Pattern is a design element (but not one of the standard elements of design) which is a must for any interior design, and can be easily be accomplished.
While pattern not one of the standard elements of design, it is a part of a very important design principle - repetition. Pattern also can play a key factor in other arenas - texture at times, as well as line, and color - all of which definitely ARE standard elements of design. The only challenge with utilizing pattern in an interior design - is not to overdo it, or mix patterns inappropriately. We'll talk about that later.
Here's some do's and don'ts for implementing pattern into your space - with style.
DO a preliminary check on your colors.
Don't go out and buy patterned pillows because you're 'drawn to them'. Then you'll be stuck trying to design a room around a pillow - and while it's CERTAINLY possible for me to do this if you want me to (I am a very confident interior designer - it only depends on your budget!) - I can tell you as an interior designer - it's not optimal to plan your design around an object. Take objects as inspiration - sure, but try not to base an entire space's design around a cool table runner you found at market. It'll be more expensive for you - trust me.
So - Before you select your pattern, and what/how/where you will use it in your design - keep in mind that a lot will depend on your overall color scheme. Strong solids on walls or furniture, wall hangings, window treatments - would dictate utilizing smaller elements of pattern and perhaps in a lighter value (for monochromatic colors already being used in your design) as well as complimentary hues to your main color. They should always blend nicely and complement your design. If you have strong navy blue walls, for example - you don't want to go get a matching navy curtains with tiny cream colored dots. They'll be lost in the wall color; and you won't be able to see or feel anything from them except MORE NAVY. Rather - you want to accentuate the beautiful DEPTH of your navy walls - so, you might find cream colored curtains with a cool navy toile pattern - to really make the windows pop; and add a nice sense of texture to the space.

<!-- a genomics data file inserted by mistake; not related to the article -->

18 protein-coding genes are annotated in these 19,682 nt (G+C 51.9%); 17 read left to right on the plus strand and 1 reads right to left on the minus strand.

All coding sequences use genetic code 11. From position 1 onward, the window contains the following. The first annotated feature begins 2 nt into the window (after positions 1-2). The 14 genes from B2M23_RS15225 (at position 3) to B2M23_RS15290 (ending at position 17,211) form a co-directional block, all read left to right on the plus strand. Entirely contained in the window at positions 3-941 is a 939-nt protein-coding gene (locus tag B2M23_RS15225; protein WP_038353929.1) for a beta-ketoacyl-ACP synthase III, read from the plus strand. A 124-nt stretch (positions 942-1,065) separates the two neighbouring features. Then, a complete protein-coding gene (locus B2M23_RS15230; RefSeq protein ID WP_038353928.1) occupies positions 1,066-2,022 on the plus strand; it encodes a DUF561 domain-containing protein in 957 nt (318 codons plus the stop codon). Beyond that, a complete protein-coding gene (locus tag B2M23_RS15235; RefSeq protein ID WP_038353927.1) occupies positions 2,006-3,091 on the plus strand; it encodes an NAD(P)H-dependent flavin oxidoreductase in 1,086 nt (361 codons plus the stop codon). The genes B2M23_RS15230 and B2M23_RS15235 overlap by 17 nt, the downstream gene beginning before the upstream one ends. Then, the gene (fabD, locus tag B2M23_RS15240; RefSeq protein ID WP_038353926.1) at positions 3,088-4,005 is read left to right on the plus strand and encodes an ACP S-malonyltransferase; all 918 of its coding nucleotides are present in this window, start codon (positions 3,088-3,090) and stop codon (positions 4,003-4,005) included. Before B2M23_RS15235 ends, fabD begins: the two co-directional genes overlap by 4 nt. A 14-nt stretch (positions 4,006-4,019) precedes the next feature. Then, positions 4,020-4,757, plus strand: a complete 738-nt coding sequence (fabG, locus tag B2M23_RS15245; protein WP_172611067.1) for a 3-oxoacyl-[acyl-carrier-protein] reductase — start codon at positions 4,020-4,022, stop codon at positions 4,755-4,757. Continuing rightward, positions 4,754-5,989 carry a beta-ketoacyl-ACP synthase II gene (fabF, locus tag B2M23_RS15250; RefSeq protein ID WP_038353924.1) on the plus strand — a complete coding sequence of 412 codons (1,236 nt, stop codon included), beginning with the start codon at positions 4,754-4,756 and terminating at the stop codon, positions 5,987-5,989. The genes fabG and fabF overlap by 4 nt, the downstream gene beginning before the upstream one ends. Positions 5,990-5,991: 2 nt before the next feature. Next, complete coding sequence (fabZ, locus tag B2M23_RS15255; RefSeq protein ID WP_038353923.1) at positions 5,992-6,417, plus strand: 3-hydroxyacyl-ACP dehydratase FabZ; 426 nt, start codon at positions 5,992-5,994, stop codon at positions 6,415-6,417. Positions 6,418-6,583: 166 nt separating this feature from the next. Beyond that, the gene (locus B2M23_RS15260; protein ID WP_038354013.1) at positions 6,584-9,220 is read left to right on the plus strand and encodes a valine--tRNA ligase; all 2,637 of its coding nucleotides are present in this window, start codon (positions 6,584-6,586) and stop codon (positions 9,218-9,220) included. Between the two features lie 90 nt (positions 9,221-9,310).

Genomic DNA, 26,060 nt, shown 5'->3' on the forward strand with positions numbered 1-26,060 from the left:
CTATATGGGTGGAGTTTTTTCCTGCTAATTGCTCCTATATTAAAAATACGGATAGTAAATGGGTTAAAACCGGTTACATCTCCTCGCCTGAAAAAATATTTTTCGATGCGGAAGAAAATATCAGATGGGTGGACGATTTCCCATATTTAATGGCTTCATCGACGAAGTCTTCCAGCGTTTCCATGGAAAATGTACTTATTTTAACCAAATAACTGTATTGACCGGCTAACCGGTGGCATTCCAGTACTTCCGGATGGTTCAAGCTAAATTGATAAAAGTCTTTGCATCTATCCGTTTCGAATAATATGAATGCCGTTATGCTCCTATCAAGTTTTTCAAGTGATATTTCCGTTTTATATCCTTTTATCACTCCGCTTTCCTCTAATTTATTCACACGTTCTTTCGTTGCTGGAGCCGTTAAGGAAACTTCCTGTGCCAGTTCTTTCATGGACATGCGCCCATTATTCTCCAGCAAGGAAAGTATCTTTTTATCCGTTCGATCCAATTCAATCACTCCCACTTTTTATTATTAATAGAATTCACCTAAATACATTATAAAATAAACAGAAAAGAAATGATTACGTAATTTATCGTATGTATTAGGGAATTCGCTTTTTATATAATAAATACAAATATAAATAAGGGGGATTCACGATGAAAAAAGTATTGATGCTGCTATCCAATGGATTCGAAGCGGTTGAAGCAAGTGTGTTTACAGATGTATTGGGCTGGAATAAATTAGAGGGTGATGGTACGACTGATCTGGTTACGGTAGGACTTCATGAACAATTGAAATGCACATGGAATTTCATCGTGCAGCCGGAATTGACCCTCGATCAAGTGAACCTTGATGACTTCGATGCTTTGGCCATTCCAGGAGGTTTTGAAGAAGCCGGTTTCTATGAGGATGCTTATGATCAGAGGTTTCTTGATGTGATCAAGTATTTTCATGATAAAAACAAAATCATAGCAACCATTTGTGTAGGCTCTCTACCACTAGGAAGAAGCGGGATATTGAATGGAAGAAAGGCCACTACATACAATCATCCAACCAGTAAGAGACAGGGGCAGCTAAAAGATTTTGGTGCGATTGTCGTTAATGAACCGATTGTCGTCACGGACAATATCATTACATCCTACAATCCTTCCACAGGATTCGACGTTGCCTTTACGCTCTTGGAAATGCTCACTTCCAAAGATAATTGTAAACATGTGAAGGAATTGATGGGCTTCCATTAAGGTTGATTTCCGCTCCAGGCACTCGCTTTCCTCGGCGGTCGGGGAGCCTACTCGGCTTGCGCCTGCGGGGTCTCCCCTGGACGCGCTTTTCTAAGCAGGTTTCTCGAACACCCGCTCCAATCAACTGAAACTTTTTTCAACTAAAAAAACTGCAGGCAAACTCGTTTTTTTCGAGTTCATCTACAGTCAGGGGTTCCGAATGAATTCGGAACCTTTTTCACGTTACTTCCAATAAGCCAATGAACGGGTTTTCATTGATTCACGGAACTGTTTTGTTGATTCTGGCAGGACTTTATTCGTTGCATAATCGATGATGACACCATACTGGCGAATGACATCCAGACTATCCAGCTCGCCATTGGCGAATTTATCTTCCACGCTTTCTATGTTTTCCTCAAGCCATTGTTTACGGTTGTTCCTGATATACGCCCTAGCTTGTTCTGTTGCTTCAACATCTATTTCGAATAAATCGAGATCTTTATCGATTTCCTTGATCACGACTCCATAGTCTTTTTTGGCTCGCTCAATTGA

DO know when to tone it down.
We're going to talk a moment about mixing patterns, and over-doing patterns. With mixing patterns - just try to remember to keep it SIMPLE+EXTRAVAGANT! Simple - meaning keep it simple. We're talking stripes, dots - a SIMPLE pattern. Couple it with a beautiful, more extravagant pattern such as paisley, damask, or toile - as long as there's not tons of damask + paisley + toile + big ole' stripes - (which could make even young people go into cardiac arrest - be warned) you'll be doing nicely.
Checks and stripes can easily be coupled with florals or other patterns, and are a very simple way to mix patterns to add a bit more interest to the design.
And here's a tip: if you're looking to add pattern, but do not want to overdo it, simply look for a small weaved fabric, GENTLY monochromatic or solid in color - the weave will add a bit of dimension and is a pattern to boot. You'll be killing two birds with one stone - adding dimension and pattern - without adding anything that will distract from your already exquisite design.
On overdoing it - certainly the previously described pattern combination would definitely fall under this category as well - but for example, if you already have pattern on your walls - and pattern on your sofa - then your goal should not be to try and add MORE pattern. It should be to complement the patterns you already have - by toning then down a bit.
So whether you're adding new patterns or complementing the ones you have - think about what your goals are for your design; and layer in the right colors and patterns to bring out the very best in your interior.